different planes. For all measurements the board was turned around a vertical axis and 0°
corresponds to the direction out of the picture and. The radiation patterns were measured
with 10 dBm output power.
Notice that the size of the ground plane will affect the radiation pattern, hence implementing
this antenna on a board with a different size and shape of the ground plane will most likely
affect the radiation pattern. These measurements were performed with the small ground
plane shown in Figure 2.
The values in the plots of the antenna patterns are in dBm and represents gain relative to
10 dBm and 5 dBm in the plot equals a gain of –5 dB, etc.
XY plane
XZ plane
YZ plane
Figure 3. How to Relate the Antenna to the Radiation Patterns
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Design Note DN023
Figure 4. XY Plane Horizontal Polarization
Figure 5. XY Plane Vertical Polarization
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Design Note DN023
Figure 6. YZ Plane Horizontal Polarization
Figure 7. YZ Plane Vertical Polarization
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Design Note DN023
Figure 8. XZ Plane Horizontal Polarization
Figure 9. XZ Plane Vertical Polarization
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Design Note DN023
4.2
Reflection
Figure 10. Measured Reflection at the End of a 15 mm long, 50 Ω, Line Feeding the
Antenna. (The values in the box represent different lengths of L6.)
Figure 11. Measured Reflection at the Feed Point of the Antenna. (The values represent
subtracted length of the antenna in addition to removing L6 completely.)
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Design Note DN023
Figure 10 shows that the antenna reflects less than 10% of the available power for a
bandwidth of approximately 50 MHz. It is also clear from Figure 10 that the antenna is easily
tuned to the desired center frequency simply by adjusting the length of the antenna.
As shown in Figure 11, this antenna could also be used in the frequency band around
950 MHz. The bandwidth for this frequency is not great, ~25 MHz, thus requiring precise
tuning.
Measurements performed on the antenna with bigger ground planes show that further
trimming of the antenna length might be required. However, the ground plane size will not
result in any big changes in reflection or bandwidth.
Measurements also show that it is possible to place ground planes on the side of the
antenna. Minimum recommended distance from the antenna to the ground plane is in this
case 15 mm. Ground plane on the side(s) of the antenna will not have much effect on the
impedance, but will result in changes in the distribution of the radiated power.
4.3
Bandwidth
To measure the bandwidth of the antenna a small test program, stepping a 10 dBm carrier
from 782 MHz to 950 MHz, was used. By using the “Max Hold” option on the spectrum
analyzer it is possible to see how the output power varies across frequency when using this
test program.
Notice that the bandwidth characteristic is dependent on direction and polarization. The result
shown in Figure 12 and Figure 13 is based on a measurement performed with the PCB
horizontally oriented (XY-plane, φ = 0°) and the antenna pointing towards a vertical polarized
receiving antenna. The measurement is uncompensated so 38.19 dB has to be added to the
received power.
The antenna can also be used for 955 MHz but then the total length of the antenna has to be
reduced more than the length specified for 915 MHz
Figure 12. Bandwidth of Antenna Tuned for 868 MHz (L6 = 11 mm)
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Design Note DN023
Figure 13. Bandwidth of Antenna Tuned for 915 MHz (L6 = 3 mm)
Notice that the measurements were performed with two different settings for the PA-register.
In Figure 12 the PA was optimized for 868 MHz (PA_TABLE = 0xC2) and in Figure 13 the
PA was optimized for 915 MHz (PA_TABLE = 0xC0).
4.4
Harmonic Emission
Measurement of harmonic emission has not been done for this antenna. Harmonic emission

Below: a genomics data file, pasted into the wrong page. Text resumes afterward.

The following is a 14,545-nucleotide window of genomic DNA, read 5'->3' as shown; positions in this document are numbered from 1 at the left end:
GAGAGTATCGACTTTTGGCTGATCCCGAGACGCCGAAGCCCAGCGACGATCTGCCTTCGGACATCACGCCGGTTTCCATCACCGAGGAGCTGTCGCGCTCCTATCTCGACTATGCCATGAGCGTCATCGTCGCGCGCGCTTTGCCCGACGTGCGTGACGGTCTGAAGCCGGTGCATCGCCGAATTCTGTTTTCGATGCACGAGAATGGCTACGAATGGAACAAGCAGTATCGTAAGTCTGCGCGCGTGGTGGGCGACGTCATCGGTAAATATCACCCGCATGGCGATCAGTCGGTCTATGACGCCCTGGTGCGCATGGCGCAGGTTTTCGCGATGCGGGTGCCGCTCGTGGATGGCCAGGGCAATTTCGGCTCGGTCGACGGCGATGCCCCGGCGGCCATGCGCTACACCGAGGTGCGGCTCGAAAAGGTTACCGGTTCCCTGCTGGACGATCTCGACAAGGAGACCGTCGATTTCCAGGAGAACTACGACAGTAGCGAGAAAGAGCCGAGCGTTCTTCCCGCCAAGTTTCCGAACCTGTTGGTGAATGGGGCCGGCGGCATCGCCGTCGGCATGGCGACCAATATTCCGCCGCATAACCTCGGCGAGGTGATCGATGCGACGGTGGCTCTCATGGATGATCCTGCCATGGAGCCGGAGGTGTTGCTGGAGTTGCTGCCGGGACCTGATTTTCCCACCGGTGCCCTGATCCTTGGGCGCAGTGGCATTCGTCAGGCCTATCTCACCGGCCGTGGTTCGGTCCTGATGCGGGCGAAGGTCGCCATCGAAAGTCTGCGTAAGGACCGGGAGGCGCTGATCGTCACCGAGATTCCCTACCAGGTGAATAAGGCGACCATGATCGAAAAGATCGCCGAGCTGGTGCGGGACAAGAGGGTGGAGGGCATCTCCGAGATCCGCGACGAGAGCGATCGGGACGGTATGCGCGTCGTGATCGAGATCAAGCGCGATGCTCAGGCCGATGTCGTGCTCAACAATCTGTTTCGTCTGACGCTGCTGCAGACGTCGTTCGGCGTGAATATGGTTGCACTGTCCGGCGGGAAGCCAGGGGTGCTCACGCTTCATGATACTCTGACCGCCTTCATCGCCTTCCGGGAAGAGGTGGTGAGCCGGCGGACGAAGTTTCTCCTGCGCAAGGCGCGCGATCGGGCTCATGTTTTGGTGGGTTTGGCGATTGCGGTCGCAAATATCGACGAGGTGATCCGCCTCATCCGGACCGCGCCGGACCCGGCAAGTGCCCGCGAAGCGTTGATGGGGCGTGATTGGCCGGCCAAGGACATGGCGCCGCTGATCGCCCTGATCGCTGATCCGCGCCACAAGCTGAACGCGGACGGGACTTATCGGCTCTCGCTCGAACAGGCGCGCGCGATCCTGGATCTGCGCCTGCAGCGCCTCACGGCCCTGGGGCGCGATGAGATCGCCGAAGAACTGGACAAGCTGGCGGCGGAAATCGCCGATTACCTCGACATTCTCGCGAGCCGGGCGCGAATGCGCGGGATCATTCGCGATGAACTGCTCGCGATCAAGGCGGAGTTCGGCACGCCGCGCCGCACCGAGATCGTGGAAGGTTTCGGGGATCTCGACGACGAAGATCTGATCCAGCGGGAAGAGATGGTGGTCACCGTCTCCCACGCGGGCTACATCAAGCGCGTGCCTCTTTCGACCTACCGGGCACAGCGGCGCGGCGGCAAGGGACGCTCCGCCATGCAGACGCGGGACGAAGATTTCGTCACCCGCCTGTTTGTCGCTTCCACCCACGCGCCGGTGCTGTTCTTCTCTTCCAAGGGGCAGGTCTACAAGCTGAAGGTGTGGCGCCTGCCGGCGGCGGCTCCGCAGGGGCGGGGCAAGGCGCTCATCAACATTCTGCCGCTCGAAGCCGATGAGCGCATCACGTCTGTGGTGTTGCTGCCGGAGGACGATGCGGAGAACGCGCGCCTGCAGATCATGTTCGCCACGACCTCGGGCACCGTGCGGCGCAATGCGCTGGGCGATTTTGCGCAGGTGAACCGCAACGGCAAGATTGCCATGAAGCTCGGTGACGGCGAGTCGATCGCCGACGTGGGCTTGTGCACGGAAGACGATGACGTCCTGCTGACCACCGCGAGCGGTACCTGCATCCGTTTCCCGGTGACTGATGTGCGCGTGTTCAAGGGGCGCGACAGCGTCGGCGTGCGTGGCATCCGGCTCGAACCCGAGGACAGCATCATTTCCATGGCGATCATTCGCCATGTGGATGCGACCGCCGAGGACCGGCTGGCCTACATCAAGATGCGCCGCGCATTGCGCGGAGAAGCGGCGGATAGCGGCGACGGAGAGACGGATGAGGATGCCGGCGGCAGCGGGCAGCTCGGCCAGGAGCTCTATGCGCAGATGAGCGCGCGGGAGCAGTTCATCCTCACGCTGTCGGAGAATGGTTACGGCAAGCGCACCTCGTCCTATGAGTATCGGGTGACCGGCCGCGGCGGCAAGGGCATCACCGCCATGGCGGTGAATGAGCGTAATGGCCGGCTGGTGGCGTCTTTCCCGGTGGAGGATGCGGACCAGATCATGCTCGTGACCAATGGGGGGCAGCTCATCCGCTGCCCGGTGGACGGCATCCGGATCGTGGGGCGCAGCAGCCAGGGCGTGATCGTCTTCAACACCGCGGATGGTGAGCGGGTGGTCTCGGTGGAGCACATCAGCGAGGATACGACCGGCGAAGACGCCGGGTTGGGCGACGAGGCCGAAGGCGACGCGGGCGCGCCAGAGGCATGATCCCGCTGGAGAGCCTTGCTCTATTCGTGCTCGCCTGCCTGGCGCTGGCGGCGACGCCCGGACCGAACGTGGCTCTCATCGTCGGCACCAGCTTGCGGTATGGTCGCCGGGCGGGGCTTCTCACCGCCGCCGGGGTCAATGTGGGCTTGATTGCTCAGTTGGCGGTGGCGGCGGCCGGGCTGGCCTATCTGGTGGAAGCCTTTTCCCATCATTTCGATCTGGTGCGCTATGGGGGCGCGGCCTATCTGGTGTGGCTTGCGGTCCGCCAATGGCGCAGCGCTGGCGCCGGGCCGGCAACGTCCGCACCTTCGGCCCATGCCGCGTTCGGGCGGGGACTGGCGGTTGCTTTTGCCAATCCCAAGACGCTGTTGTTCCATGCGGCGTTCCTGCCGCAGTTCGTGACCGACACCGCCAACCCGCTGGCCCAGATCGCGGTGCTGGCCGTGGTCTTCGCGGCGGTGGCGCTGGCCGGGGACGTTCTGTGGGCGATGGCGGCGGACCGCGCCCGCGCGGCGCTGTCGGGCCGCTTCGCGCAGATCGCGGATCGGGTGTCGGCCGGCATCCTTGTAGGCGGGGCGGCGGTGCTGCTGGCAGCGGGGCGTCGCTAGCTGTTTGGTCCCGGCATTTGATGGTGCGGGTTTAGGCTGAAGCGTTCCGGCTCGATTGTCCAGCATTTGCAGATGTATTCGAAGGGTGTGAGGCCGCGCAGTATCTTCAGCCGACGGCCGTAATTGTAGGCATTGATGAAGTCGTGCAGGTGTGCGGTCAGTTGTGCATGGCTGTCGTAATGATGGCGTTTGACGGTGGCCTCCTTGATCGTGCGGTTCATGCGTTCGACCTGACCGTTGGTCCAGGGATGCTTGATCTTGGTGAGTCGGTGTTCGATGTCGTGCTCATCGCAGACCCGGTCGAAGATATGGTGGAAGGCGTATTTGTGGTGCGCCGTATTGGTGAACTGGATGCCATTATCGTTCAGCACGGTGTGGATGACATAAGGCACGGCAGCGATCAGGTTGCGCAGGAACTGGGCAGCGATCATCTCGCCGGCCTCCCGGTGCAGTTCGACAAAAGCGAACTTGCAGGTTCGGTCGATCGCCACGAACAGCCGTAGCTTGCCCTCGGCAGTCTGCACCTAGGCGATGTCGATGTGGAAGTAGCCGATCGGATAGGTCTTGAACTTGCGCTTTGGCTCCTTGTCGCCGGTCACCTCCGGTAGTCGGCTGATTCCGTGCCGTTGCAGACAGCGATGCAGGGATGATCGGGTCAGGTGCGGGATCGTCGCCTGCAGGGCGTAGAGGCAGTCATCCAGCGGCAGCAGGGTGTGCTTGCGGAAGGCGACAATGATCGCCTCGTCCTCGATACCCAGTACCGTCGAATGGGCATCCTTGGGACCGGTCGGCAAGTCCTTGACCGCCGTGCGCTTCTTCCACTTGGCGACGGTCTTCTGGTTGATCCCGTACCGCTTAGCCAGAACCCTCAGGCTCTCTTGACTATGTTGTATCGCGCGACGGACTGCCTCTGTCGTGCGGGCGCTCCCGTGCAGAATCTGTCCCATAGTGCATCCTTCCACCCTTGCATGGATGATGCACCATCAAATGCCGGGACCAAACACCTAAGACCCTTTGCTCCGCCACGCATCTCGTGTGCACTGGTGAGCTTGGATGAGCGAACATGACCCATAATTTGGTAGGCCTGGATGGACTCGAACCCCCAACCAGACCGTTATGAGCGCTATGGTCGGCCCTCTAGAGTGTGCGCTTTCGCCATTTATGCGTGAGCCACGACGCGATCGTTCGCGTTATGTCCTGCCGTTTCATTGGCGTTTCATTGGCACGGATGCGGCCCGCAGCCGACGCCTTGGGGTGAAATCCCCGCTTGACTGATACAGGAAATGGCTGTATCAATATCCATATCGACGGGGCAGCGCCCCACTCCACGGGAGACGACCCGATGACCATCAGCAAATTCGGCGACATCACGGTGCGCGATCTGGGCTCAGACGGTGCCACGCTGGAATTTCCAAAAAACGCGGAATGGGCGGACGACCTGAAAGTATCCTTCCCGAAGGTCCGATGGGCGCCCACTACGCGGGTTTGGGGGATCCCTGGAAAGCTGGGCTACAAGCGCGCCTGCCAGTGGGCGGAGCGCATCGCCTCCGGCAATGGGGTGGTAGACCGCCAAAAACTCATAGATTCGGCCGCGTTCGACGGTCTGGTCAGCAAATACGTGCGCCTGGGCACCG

will be dependent on ground plane geometry, encapsulation etc. Thus this measurement
should be performed on a complete prototype. Table 2 shows the FCC- and ETSI limits.
Above 1 GHz, FCC allows the radiation to be up to 20 dB above the limits given in Table 2, if
duty cycling is being used. The second harmonic would only be an issue when qualifying
under FCC part 15.249 since 15.247 only requires 20 dBc. Notice that programmed output
power and size of the ground plane will affect the level of the harmonics and thus determine
the necessary duty cycling.
2. harm
3. harm
4. harm
5. harm
6. harm
7. harm
8. harm
9. harm
Limit:
FCC 249
54
dBV/m
54
dBV/m
54
dBV/m
54
dBV/m
54
dBV/m
54
dBV/m
54
dBV/m
54
dBV/m
Limit:
FCC 247
20
dBc
54
dBV/m
54
dBV/m
54
dBV/m
20
dBc
20
dBc
54
dBV/m
54
dBV/m
Limit ETSI
−30
dBm
−30
dBm
−30
dBm
−30
dBm
−30
dBm
−30
dBm
−30
dBm
−30
dBm
Table 2. ETSI and FCC Limits for Harmonic Radiation
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Design Note DN023
The allowed additional emission, or correction factor, is calculated based on maximum
transmission time during 100 ms. Equation 1 can be used to calculate the correction factor,
where t is equal to maximum transmission time during 100 ms. Using Equation 1 it can be
calculated that a maximum transmission time of 50 ms, during 100 ms, will permit all radiation
above 1 GHz to be 6 dB above the given limits.
 t 
CF  20  log

 100ms 
Equation 1. FCC Correction Factor
4.5
Range
Measurements of the antenna range have been performed outdoors, in line of sight with two
equal antennas as sender and receiver. The measurements were done with both antennas
aligned with the YZ-plane horizontally (φ = 0°). At a data rate of 38.4 kBaud a range of over
1300 meters was achieved (PER = 1 %). The measurements were performed with the
prototype boards connected to a SmartRF04EB by cable, so the effective ground plane was
only 31 x 45 mm.
5
Conclusion
The antenna proposed in this design note can be used for 868 MHz, 915 MHz and 955 MHz
operation. Required board size for this antenna is 43 x 20 mm and maximum gain is
approximately 0 dB dependent on direction. Measurements of reflection show that the center
frequency is easily adjusted by trimming the antenna length. The radiation patterns show
wide distribution of the radiated power.
Antenna Size
43 x 20 mm
Range
~1300 m (line-of-sight)
Max Gain in XY Plane
−6.54 dB
Max Gain in XZ Plane
−5.95 dB
Max Gain in YZ Plane
−0.12 dB
Reflection
< −25 dB
Table 3. Key Parameters
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Design Note DN023
6
References
[1]
AN058 Antenna Selection Guide (swra161.pdf)
[2]
CC1110EM IIFA Reference Design (swrr058.zip)
7
General Information
7.1
Document History
Revision
SWRA228C
Date
2011.09.30
SWRA228B
SWRA228A
SWRA228
2009.07.28
2009.03.17
2007.04.16
Description/Changes
Updated values in Table 1.
Added abbreviations. Cosmetic changes
Updated with 955 MHz. Removed logo from header
Initial release